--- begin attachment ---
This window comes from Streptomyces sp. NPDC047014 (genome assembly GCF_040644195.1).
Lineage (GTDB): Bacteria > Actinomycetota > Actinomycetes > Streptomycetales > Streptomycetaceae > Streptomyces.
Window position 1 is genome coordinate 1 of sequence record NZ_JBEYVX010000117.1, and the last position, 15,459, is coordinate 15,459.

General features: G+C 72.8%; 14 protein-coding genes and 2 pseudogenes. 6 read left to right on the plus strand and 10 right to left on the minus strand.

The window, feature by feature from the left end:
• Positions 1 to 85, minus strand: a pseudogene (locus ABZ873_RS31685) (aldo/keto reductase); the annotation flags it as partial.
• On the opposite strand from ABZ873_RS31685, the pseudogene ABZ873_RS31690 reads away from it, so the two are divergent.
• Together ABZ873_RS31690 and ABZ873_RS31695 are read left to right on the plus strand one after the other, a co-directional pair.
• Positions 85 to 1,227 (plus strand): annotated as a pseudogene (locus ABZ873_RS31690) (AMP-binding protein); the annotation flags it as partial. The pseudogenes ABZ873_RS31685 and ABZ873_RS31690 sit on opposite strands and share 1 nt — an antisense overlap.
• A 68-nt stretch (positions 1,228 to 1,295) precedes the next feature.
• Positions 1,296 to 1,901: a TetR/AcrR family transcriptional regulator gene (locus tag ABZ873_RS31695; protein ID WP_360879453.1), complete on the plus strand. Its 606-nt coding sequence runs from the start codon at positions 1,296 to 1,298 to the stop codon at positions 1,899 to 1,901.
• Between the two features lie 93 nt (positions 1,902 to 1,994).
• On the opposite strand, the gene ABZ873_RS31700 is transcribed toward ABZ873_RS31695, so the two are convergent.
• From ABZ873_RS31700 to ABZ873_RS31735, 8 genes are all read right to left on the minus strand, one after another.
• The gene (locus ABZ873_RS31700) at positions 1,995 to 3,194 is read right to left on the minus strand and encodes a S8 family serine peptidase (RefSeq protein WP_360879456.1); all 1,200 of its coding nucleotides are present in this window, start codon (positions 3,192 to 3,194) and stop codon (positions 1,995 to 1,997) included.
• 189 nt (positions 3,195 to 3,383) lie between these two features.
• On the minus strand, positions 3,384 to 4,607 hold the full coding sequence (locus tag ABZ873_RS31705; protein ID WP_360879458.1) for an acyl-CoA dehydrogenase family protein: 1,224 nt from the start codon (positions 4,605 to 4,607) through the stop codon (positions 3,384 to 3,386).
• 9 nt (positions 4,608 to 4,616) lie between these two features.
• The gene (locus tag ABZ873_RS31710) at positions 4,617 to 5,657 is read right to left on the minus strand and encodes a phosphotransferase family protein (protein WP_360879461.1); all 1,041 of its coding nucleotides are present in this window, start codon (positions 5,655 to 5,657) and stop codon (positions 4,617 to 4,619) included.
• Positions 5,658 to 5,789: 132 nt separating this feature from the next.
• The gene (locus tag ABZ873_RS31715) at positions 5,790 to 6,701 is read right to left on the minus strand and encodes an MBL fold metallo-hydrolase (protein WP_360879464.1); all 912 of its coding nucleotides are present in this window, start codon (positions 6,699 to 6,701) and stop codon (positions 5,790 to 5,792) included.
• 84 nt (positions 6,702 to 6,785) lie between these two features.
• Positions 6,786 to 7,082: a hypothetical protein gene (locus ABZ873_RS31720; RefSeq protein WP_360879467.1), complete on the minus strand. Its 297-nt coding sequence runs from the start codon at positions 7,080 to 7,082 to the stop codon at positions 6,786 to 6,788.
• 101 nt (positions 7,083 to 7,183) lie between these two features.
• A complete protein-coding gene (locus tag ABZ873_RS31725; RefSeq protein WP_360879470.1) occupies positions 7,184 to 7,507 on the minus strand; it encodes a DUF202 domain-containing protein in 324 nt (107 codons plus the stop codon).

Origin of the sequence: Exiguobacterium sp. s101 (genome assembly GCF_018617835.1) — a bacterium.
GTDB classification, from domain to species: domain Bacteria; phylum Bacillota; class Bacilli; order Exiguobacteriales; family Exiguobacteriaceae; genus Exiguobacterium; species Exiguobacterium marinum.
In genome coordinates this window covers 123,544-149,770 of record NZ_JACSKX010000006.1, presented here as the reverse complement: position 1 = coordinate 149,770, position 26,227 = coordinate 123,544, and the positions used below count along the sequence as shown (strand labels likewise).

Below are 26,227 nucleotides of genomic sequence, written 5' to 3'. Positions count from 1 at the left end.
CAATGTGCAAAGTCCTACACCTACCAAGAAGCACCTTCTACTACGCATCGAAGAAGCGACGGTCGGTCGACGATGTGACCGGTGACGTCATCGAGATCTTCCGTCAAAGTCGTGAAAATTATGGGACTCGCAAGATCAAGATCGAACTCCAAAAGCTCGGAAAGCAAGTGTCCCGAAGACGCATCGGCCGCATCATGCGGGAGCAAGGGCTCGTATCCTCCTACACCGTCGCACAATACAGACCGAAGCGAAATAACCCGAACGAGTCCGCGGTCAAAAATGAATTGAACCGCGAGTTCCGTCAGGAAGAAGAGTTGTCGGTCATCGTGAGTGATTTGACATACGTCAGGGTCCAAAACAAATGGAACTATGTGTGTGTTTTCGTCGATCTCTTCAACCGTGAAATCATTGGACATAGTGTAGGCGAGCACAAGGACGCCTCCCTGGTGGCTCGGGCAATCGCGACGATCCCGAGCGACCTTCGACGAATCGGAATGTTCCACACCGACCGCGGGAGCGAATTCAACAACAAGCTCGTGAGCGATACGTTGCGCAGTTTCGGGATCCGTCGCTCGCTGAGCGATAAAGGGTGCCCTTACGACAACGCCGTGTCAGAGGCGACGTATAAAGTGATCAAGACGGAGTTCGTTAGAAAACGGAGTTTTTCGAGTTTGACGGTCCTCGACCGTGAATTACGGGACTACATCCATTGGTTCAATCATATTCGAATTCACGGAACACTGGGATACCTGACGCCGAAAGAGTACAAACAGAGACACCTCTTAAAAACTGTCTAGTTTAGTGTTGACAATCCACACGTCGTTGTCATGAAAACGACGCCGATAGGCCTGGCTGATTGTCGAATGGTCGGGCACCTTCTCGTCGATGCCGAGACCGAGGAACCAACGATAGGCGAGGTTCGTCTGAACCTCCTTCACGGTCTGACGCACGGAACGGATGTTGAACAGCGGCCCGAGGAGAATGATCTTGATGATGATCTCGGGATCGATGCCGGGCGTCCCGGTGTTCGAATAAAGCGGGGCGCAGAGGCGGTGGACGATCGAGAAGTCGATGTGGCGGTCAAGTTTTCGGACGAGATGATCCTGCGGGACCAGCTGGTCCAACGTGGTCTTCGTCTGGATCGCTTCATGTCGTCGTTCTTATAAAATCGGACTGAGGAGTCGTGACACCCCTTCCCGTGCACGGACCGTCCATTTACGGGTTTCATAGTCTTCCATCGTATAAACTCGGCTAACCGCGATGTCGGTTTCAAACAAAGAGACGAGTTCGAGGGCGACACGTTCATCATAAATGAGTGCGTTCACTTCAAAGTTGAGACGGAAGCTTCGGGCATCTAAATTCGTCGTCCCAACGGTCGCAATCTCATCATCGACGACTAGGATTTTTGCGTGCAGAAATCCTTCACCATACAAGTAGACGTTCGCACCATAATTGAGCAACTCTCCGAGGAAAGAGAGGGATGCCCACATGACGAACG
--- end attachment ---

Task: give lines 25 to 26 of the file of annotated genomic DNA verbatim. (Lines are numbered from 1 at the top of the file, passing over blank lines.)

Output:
• A complete protein-coding gene (locus tag ABZ873_RS31725; RefSeq protein WP_360879470.1) occupies positions 7,184 to 7,507 on the minus strand; it encodes a DUF202 domain-containing protein in 324 nt (107 codons plus the stop codon).

Origin of the sequence: Exiguobacterium sp. s101 (genome assembly GCF_018617835.1) — a bacterium.